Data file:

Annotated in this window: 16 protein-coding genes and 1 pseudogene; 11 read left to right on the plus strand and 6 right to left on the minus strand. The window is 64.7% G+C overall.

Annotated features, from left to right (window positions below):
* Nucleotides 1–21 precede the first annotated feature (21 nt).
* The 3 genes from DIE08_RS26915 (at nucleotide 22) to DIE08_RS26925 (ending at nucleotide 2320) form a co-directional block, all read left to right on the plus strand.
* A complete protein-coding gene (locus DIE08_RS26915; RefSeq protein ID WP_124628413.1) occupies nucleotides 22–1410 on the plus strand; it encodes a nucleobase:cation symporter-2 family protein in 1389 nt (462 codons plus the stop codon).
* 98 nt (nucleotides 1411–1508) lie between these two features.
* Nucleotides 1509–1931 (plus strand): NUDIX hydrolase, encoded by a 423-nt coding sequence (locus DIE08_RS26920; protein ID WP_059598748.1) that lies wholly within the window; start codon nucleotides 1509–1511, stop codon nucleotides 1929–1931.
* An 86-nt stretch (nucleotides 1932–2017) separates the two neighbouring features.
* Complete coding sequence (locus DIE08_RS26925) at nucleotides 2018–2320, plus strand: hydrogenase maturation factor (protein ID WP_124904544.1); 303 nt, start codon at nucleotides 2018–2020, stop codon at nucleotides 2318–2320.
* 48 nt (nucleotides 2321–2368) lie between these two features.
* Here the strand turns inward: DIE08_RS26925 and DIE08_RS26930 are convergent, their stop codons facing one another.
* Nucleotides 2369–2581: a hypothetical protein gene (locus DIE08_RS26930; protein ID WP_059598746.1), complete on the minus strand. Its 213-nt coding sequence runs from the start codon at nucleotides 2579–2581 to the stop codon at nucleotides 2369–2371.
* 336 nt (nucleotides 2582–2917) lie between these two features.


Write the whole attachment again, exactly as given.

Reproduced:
Annotated in this window: 16 protein-coding genes and 1 pseudogene; 11 read left to right on the plus strand and 6 right to left on the minus strand. The window is 64.7% G+C overall.

Annotated features, from left to right (window positions below):
* Nucleotides 1–21 precede the first annotated feature (21 nt).
* The 3 genes from DIE08_RS26915 (at nucleotide 22) to DIE08_RS26925 (ending at nucleotide 2320) form a co-directional block, all read left to right on the plus strand.
* A complete protein-coding gene (locus DIE08_RS26915; RefSeq protein ID WP_124628413.1) occupies nucleotides 22–1410 on the plus strand; it encodes a nucleobase:cation symporter-2 family protein in 1389 nt (462 codons plus the stop codon).
* 98 nt (nucleotides 1411–1508) lie between these two features.
* Nucleotides 1509–1931 (plus strand): NUDIX hydrolase, encoded by a 423-nt coding sequence (locus DIE08_RS26920; protein ID WP_059598748.1) that lies wholly within the window; start codon nucleotides 1509–1511, stop codon nucleotides 1929–1931.
* An 86-nt stretch (nucleotides 1932–2017) separates the two neighbouring features.
* Complete coding sequence (locus DIE08_RS26925) at nucleotides 2018–2320, plus strand: hydrogenase maturation factor (protein ID WP_124904544.1); 303 nt, start codon at nucleotides 2018–2020, stop codon at nucleotides 2318–2320.
* 48 nt (nucleotides 2321–2368) lie between these two features.
* Here the strand turns inward: DIE08_RS26925 and DIE08_RS26930 are convergent, their stop codons facing one another.
* Nucleotides 2369–2581: a hypothetical protein gene (locus DIE08_RS26930; protein ID WP_059598746.1), complete on the minus strand. Its 213-nt coding sequence runs from the start codon at nucleotides 2579–2581 to the stop codon at nucleotides 2369–2371.
* 336 nt (nucleotides 2582–2917) lie between these two features.